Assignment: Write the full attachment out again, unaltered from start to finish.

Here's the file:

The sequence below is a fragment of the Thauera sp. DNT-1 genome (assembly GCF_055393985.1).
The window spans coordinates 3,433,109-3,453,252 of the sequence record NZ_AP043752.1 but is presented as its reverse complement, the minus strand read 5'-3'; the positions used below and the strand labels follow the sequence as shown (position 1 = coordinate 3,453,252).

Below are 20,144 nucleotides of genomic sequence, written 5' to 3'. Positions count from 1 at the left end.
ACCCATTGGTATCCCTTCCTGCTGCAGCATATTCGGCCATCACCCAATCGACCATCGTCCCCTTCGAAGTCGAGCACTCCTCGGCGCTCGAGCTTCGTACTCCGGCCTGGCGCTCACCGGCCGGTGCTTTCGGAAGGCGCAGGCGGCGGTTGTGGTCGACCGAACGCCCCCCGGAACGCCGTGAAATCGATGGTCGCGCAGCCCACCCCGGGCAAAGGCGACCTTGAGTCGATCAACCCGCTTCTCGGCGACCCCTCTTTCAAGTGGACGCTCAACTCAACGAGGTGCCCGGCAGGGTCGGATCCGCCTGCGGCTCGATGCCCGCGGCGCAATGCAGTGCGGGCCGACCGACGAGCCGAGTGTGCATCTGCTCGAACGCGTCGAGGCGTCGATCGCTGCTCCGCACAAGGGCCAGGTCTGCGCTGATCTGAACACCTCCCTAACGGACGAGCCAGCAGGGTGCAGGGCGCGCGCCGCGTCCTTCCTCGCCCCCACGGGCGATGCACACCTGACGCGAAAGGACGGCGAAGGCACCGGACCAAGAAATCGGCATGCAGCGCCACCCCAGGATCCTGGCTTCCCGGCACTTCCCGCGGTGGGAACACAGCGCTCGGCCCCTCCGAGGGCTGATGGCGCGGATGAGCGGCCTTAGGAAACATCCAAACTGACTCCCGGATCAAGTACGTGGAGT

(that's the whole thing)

The sequence below is a fragment of the Thauera sp. DNT-1 genome (assembly GCF_055393985.1).
The window spans coordinates 3,433,109-3,453,252 of the sequence record NZ_AP043752.1 but is presented as its reverse complement, the minus strand read 5'-3'; the positions used below and the strand labels follow the sequence as shown (position 1 = coordinate 3,453,252).

Below are 20,144 nucleotides of genomic sequence, written 5' to 3'. Positions count from 1 at the left end.
ACCCATTGGTATCCCTTCCTGCTGCAGCATATTCGGCCATCACCCAATCGACCATCGTCCCCTTCGAAGTCGAGCACTCCTCGGCGCTCGAGCTTCGTACTCCGGCCTGGCGCTCACCGGCCGGTGCTTTCGGAAGGCGCAGGCGGCGGTTGTGGTCGACCGAACGCCCCCCGGAACGCCGTGAAATCGATGGTCGCGCAGCCCACCCCGGGCAAAGGCGACCTTGAGTCGATCAACCCGCTTCTCGGCGACCCCTCTTTCAAGTGGACGCTCAACTCAACGAGGTGCCCGGCAGGGTCGGATCCGCCTGCGGCTCGATGCCCGCGGCGCAATGCAGTGCGGGCCGACCGACGAGCCGAGTGTGCATCTGCTCGAACGCGTCGAGGCGTCGATCGCTGCTCCGCACAAGGGCCAGGTCTGCGCTGATCTGAACACCTCCCTAACGGACGAGCCAGCAGGGTGCAGGGCGCGCGCCGCGTCCTTCCTCGCCCCCACGGGCGATGCACACCTGACGCGAAAGGACGGCGAAGGCACCGGACCAAGAAATCGGCATGCAGCGCCACCCCAGGATCCTGGCTTCCCGGCACTTCCCGCGGTGGGAACACAGCGCTCGGCCCCTCCGAGGGCTGATGGCGCGGATGAGCGGCCTTAGGAAACATCCAAACTGACTCCCGGATCAAGTACGTGGAGT